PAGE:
Saturday, March 24, 2012

Autonomy in the Classroom

So far, most of the posts I've published here have focussed on coaching. In this, I'm going to focus in on my "real" job - teaching. I say "real" as in the one that actually pays the bills. Luckily, over a number of years at the same school, I've been able to develop a few courses that are enjoyable and challenging to teach.

This year, in my Sport & Society IDC (interdisciplinary studies) course, I tried to follow Daniel Pink's idea of autonomy in the classroom. At the beginning of the year, I asked the students to plan their class for the semester which they did and quite successfully, too. It's been a bit crazy keeping up with the teaching of a course that I didn't actually plan, but I felt comfortable enough to try it since there is quite a bit of relevant material on my computer...and Google has been rather helpful as well.

Yesterday, on a bit of a whim, I dug out E.B. White's essay entitled "The Decline of Sport." We are currently looking at a unit that the class developed called Sport (R)evolution. White, mostly famously known for penning Charlotte's Web, wrote this satirical essay in the 1950s and speculated that the constant bombardment of sport would eventually be its undoing. Given the prevalence of mass and social media, many of his prophesies have come true. Ironically, I think this blog my be contributing to much of that same "hype" of sport that we see...then again, commercial gain is not the primary goal here and I'd like to think that blogging is not inundating and is more or less a positive pastime.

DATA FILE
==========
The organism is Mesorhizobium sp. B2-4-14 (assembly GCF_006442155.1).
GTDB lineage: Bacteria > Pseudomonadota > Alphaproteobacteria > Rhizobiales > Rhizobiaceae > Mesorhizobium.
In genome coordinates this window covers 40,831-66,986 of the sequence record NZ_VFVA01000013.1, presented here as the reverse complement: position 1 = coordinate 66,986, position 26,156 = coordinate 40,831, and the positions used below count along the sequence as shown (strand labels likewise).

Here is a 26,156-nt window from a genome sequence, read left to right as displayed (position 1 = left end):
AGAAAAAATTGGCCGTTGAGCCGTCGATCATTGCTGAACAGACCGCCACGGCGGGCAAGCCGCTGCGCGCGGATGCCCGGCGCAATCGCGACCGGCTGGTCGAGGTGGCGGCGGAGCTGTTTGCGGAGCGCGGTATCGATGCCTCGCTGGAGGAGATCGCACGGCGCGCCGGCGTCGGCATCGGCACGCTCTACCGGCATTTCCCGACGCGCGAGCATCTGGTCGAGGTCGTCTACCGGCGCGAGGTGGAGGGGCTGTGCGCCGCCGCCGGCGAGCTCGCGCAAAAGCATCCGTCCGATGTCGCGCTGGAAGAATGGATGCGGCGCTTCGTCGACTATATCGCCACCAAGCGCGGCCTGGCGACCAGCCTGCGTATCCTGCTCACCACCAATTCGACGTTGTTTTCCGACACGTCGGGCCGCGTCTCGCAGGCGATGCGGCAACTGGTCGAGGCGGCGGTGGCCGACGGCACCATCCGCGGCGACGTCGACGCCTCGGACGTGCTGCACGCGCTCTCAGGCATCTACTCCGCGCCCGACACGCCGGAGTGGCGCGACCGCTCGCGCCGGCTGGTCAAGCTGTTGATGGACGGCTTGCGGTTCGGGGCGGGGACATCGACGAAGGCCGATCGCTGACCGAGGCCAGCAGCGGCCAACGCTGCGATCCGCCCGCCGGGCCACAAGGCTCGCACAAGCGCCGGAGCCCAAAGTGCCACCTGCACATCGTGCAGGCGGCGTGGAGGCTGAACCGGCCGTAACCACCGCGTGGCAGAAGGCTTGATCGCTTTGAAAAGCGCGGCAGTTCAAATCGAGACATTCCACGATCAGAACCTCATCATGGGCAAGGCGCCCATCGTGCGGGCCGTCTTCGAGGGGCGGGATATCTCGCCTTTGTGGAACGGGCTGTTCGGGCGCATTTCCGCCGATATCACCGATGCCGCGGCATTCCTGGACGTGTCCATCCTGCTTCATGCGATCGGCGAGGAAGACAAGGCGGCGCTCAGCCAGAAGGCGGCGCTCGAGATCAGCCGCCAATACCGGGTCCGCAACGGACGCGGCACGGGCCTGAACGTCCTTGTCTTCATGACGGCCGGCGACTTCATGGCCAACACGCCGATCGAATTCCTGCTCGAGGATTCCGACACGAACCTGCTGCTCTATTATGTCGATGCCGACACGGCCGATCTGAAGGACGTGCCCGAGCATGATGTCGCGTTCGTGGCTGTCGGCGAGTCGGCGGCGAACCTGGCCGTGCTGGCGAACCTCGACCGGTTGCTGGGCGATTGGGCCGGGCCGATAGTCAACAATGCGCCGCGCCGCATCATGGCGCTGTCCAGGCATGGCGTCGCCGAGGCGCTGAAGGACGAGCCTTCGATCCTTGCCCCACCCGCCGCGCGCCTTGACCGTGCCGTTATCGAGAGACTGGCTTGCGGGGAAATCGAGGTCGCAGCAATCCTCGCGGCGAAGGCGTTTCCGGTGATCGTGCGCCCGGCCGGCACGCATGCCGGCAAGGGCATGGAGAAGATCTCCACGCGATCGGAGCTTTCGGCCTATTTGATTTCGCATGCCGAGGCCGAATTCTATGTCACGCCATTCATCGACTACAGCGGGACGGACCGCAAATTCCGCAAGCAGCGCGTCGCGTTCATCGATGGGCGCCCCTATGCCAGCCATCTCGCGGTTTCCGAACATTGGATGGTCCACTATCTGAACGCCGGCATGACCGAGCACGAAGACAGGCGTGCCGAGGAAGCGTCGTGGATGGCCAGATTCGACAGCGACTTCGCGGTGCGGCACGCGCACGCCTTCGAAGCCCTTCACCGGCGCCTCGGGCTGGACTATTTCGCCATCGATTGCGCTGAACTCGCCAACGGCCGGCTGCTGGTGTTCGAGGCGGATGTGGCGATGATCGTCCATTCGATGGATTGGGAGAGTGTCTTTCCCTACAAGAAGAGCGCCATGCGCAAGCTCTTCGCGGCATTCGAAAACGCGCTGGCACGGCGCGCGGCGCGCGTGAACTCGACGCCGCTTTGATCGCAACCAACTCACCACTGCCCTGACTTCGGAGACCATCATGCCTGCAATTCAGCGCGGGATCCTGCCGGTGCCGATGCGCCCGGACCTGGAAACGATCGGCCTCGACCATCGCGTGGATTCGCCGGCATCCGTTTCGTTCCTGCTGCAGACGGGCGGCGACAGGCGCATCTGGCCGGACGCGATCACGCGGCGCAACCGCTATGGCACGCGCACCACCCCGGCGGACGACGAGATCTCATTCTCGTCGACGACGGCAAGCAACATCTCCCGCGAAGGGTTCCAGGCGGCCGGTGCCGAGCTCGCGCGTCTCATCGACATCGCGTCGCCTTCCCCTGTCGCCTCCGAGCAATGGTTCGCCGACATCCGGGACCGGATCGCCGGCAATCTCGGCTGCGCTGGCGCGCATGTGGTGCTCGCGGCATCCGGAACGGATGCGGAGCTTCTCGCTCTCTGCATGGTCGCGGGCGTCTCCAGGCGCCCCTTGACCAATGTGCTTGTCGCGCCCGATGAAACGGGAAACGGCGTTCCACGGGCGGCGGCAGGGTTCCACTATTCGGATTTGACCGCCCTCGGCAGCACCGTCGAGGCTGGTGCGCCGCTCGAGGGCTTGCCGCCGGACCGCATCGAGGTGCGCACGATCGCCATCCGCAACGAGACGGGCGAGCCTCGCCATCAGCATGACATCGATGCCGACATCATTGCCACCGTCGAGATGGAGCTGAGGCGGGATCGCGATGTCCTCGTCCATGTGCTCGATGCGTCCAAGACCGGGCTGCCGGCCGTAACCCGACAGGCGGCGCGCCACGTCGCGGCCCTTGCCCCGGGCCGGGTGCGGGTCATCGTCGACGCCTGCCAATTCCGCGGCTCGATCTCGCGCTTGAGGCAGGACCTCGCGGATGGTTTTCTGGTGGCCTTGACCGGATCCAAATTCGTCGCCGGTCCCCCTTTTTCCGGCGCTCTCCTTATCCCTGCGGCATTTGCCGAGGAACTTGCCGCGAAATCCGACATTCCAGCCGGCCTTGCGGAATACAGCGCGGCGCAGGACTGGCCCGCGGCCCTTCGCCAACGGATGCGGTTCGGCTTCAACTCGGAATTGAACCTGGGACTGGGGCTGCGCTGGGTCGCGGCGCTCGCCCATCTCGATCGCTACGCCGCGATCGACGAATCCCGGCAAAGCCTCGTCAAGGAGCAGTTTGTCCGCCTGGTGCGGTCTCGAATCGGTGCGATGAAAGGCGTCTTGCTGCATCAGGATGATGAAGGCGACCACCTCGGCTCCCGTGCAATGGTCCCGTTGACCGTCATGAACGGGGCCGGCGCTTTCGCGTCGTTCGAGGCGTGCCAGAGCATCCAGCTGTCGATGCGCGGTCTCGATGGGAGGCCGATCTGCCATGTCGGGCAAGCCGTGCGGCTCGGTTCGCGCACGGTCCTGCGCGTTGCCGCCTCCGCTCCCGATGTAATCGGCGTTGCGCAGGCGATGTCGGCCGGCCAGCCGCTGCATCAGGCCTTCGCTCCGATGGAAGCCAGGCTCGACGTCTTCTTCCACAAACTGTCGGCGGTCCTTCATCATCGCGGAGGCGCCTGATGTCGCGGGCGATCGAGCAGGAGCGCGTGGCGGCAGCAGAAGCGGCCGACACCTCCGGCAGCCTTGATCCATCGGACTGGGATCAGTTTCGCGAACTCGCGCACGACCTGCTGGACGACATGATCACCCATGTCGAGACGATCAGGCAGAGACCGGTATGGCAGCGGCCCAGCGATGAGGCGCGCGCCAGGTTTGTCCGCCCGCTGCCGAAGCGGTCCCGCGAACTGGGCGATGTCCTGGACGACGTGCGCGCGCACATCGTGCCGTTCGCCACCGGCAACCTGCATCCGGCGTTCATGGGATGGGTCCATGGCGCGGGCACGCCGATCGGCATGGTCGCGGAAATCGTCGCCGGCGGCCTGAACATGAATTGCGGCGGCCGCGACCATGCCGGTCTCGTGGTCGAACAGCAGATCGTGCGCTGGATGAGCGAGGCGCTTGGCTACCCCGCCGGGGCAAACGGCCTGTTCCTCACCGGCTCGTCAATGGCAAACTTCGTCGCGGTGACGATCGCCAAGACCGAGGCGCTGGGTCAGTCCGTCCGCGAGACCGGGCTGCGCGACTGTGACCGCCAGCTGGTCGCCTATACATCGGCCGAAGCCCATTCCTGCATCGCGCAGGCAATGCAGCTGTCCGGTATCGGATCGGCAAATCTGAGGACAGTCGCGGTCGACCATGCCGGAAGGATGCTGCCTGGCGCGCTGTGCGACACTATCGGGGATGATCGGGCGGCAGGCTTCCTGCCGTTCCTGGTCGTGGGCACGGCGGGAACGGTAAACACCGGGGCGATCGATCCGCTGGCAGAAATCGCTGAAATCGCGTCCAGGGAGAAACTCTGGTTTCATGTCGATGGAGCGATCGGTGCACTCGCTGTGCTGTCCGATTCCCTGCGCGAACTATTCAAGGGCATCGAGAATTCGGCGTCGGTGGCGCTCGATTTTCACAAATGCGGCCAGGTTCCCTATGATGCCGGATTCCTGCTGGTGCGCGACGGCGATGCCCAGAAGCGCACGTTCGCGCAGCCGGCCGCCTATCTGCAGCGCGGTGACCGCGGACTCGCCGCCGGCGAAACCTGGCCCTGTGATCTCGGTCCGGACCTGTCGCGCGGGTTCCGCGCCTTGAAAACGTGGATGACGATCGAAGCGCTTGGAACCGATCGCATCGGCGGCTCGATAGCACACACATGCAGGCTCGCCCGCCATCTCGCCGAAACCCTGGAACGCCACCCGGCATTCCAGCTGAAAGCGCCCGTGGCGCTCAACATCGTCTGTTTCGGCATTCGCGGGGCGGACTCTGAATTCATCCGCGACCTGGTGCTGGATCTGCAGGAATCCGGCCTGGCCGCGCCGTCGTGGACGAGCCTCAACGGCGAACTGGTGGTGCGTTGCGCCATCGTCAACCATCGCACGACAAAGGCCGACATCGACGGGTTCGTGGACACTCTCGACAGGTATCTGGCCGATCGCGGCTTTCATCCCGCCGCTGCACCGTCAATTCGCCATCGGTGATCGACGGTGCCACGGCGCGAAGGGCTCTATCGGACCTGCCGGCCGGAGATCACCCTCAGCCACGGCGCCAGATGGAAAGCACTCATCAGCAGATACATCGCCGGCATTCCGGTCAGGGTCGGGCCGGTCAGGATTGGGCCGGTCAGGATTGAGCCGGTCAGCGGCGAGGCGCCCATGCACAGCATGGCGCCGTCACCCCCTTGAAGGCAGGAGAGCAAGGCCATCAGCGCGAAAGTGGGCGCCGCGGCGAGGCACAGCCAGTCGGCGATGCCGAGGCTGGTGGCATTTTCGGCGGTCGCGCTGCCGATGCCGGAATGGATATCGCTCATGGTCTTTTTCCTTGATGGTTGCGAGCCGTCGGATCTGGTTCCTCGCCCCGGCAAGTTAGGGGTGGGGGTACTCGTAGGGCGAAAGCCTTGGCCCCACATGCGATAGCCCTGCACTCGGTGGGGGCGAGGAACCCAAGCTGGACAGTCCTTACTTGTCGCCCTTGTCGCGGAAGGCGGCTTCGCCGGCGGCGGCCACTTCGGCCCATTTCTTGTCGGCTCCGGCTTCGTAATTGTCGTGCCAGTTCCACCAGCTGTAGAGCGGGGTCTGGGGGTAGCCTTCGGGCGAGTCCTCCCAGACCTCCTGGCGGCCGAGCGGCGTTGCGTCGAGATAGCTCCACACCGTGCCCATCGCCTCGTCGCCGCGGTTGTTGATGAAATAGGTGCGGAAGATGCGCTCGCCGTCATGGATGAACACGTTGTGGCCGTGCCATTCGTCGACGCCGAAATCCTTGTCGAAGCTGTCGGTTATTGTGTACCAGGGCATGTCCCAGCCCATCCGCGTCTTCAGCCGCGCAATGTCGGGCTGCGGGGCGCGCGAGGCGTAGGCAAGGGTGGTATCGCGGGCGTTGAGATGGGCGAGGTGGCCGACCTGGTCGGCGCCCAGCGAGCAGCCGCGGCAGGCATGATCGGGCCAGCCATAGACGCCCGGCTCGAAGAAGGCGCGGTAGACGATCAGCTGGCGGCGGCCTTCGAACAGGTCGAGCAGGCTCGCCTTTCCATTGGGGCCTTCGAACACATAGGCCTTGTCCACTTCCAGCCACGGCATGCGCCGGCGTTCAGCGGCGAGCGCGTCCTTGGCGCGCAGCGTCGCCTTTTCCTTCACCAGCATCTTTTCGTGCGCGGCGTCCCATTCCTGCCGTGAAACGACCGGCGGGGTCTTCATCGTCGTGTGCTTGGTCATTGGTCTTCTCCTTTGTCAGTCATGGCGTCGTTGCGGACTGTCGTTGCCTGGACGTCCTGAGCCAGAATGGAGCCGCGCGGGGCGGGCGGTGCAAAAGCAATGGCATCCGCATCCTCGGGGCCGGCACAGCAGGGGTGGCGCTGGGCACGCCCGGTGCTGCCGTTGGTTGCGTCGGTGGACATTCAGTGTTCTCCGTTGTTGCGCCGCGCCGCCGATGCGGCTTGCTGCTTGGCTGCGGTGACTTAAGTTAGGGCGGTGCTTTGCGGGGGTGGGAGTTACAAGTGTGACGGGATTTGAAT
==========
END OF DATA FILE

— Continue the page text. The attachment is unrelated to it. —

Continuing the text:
In any case, from an pedagogical perspective, I am trying to apply the lessons from Daniel Pink's writing and his predictions for what student's will need when they leave school to survive in the fast-paced, technologically driven world.

Hopefully, creating the opportunity for students to ask questions, to think outside the box and to construct meaning from the connections hey make in the world around them will be meaningful both now and in their future!

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